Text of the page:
Living in a Bubble

During the few times that I have been stuck listening to right wing radio—it can happen, trust me—I was always struck by the conciliatory tone of the callers.  It did not matter if Rush Limbaugh or Sean Hannity were calling for armed insurrection or accusing the President of the United States of being a closeted Muslim from Kenya as the callers would continue to offer support or even more fringe views.

It appears as if the phone lines were not filled with actual members of the listening public, but rather were paid actors.   The company profiled in the linked article is Premiere On Call, which is a service of Premiere Radio Networks which is in turn a subsidiary of the giant media company Clear Channel Communications.

So, while we have always suspected that some of the callers to Howard Stern and his ilk were fabricated for the purposes of entertainment there was always the veneer of “reality” applied to the callers of politically centered talk radio.  It looks like the ardent supporters of Glenn Beck might not be so motivated by ideology as much as paying the rent on their studio apartment in Echo Park waiting for that call back.

This brings to bear the larger problem in our modern politics where we increasingly inhabit isolated bubbles of thought.  The internet has enabled this to a degree that would have been unimaginable only a few years prior.  Just think about someone who held some very fringe beliefs as far back as the early 1990s.  In those prehistoric times there was no easy way to discover a community of likeminded individuals.  Now, it’s just a Google search away for even the most esoteric set of beliefs.  Do you think that John Boehner is secretly an oompa loompa who escaped from Willy Wonka’s factory and took growth hormones?  There is probably an online gathering right now of kindred spirits.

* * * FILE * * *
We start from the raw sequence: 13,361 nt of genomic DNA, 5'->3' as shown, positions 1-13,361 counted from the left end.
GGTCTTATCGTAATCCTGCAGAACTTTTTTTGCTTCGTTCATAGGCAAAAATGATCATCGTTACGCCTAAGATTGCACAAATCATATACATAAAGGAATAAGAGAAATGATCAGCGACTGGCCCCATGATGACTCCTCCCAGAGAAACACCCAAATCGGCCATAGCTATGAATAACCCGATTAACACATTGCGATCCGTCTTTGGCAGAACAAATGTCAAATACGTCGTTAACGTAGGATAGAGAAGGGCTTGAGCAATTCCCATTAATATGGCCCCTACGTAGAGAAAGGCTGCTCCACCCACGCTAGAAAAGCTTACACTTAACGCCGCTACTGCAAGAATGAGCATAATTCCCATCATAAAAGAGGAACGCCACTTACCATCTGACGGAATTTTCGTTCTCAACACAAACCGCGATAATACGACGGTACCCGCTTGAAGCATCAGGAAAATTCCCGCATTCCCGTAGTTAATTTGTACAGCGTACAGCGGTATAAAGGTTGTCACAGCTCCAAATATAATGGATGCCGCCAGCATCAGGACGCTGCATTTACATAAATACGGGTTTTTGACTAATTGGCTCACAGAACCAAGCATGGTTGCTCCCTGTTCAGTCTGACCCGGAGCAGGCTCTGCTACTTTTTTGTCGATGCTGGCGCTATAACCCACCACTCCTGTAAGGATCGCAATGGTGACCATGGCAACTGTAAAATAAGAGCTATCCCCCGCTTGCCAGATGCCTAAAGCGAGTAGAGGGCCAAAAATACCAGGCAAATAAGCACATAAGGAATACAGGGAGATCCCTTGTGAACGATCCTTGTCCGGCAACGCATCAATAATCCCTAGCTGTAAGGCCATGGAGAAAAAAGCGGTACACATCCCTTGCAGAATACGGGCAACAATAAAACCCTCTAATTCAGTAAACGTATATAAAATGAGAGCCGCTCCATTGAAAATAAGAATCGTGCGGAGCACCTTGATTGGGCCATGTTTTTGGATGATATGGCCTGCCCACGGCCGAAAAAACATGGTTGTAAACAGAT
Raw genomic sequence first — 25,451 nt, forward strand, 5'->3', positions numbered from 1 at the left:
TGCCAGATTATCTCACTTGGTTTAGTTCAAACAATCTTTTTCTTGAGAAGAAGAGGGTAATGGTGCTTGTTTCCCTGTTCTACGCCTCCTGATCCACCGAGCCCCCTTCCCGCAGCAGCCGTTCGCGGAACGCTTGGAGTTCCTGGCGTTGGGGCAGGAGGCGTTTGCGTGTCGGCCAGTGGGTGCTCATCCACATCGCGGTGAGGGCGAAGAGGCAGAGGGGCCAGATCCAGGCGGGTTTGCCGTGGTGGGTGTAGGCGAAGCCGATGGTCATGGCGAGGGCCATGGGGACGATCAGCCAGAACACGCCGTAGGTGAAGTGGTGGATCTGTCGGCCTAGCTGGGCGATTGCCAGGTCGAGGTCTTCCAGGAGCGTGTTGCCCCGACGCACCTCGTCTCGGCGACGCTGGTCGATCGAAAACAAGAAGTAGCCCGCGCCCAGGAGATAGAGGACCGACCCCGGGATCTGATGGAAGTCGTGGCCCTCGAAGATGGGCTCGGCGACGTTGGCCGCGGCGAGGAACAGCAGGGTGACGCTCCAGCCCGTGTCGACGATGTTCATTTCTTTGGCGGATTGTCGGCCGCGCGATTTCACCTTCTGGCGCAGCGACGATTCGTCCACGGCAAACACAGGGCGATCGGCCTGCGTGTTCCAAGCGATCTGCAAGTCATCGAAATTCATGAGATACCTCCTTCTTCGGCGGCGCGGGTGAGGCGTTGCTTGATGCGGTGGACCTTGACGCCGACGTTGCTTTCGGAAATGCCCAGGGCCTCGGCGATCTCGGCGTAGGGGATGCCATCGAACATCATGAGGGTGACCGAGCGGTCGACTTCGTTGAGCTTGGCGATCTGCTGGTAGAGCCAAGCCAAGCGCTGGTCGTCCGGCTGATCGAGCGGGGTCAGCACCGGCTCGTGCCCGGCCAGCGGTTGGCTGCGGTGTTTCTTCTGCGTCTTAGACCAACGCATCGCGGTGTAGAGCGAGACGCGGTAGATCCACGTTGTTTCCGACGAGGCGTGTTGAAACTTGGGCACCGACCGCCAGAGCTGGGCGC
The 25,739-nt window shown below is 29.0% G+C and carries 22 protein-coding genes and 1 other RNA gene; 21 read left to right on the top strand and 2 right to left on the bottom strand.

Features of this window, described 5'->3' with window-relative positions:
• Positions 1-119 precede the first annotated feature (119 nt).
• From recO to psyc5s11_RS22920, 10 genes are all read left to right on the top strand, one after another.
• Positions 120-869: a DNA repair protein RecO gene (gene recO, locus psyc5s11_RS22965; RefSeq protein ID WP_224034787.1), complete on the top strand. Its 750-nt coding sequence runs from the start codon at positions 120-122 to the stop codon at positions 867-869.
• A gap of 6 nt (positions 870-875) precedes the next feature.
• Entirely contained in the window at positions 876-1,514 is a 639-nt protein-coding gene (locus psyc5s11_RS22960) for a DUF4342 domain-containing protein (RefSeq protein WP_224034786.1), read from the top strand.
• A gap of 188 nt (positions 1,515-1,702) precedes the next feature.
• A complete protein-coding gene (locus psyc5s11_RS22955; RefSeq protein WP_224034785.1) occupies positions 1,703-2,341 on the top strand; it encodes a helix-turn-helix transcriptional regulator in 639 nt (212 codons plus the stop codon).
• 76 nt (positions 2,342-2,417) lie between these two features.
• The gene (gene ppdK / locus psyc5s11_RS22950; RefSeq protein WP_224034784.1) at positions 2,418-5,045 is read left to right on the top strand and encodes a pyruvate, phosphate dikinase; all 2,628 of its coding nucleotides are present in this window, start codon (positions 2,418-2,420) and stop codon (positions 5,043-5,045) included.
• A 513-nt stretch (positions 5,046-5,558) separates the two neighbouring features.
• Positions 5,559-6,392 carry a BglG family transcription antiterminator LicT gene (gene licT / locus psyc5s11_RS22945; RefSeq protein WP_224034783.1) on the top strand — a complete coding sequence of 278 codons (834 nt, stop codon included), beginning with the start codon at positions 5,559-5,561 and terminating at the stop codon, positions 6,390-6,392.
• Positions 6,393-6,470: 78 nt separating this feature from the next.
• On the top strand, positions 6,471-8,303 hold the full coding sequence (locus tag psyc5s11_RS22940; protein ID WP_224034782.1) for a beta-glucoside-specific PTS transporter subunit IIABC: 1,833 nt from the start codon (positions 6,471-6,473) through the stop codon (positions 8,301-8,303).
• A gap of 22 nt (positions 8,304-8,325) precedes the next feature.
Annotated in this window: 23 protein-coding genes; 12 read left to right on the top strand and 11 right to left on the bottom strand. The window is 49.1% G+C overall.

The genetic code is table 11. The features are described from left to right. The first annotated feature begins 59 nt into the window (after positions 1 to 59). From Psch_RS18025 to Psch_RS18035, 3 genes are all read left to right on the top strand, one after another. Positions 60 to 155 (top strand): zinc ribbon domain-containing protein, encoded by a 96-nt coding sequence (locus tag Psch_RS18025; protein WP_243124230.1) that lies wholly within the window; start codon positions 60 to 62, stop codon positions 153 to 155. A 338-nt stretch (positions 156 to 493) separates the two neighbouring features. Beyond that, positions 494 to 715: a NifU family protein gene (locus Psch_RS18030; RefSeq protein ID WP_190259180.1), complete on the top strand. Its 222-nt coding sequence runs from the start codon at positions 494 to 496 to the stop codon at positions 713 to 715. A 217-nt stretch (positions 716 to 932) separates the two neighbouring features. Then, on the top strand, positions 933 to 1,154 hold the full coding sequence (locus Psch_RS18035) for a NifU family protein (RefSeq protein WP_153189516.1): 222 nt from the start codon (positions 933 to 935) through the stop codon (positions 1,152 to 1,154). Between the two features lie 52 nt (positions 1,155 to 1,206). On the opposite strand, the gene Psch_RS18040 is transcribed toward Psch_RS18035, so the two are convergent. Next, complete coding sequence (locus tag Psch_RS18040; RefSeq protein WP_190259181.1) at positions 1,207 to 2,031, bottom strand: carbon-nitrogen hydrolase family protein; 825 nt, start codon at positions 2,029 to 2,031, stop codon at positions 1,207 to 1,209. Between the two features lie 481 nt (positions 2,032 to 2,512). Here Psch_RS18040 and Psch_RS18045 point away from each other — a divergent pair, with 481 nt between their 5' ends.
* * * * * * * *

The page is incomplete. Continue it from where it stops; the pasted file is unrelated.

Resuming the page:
The phenomenon of living in an ideological bubble afflicts both the left and right wings of American politics, but it seems to have metastized on the right to a degree that is increasingly detrimental.  Prior to the 2006 midterm election Karl Rove got into an argument with NPR host Robert Siegel where he said:

Yeah, I’m looking at all these, Robert, and adding them up, and I add up to a Republican Senate and Republican House. You may end up with a different math, but you’re entitled to your math, I’m entitled to THE math.

Neither of Rove’s predictions was borne out during the election.  In the subsequent elections Rove finds himself on the wrong side of electoral votes.  Why?

One could sum up the losing streak to a case of overinflated reputation.  Outside of being considered “Bush’s Brain” the man does not have a good history of being right in terms of electoral politics.  However, the right wing looked to him as a guru and that alone gives him power.

The reason may be that he, like so many right wingers, increasingly lives in a bubble of self-selected information.  What do I mean by this?  Well, if someone does not like the polls they exclude the results until it looks like something more favorable to your side.  In science this is considered junk research or methodological malfeasance, but in politics it is considered “unskewing the polls.”

During the run-up to the 2012 electoral contest between Barack Obama and Mitt Romney there was a story about how the Romeny camp “unskewed” the polls to account for the supposed “left wing” bias in traditional polling.  While it may have given the eventual losing side some extra spring in their step it was erroneous to a degree that was almost laughable.  When done correctly there is no need to adjust the results of a poll because it is statistically significant and, even more so, aggregates of polls or polls of polls reduce the chance of bias even further.

Just because you do not like what the poll is telling you does not mean that the poll is inaccurate.  It means that no one likes you.  Or, rather, just 47% of the population likes you in the case of Mitt Romney.

Politicians are spending so much time in echo chambers of their own creation that they are beginning to believe that the sound of their own voice is the will of the people.  Damn the polls!  Damn the election results!  I know I am right because that is all that I hear!

And we wonder why the U.S. federal government was shut down this fall and is looking at another shutdown in early 2014.

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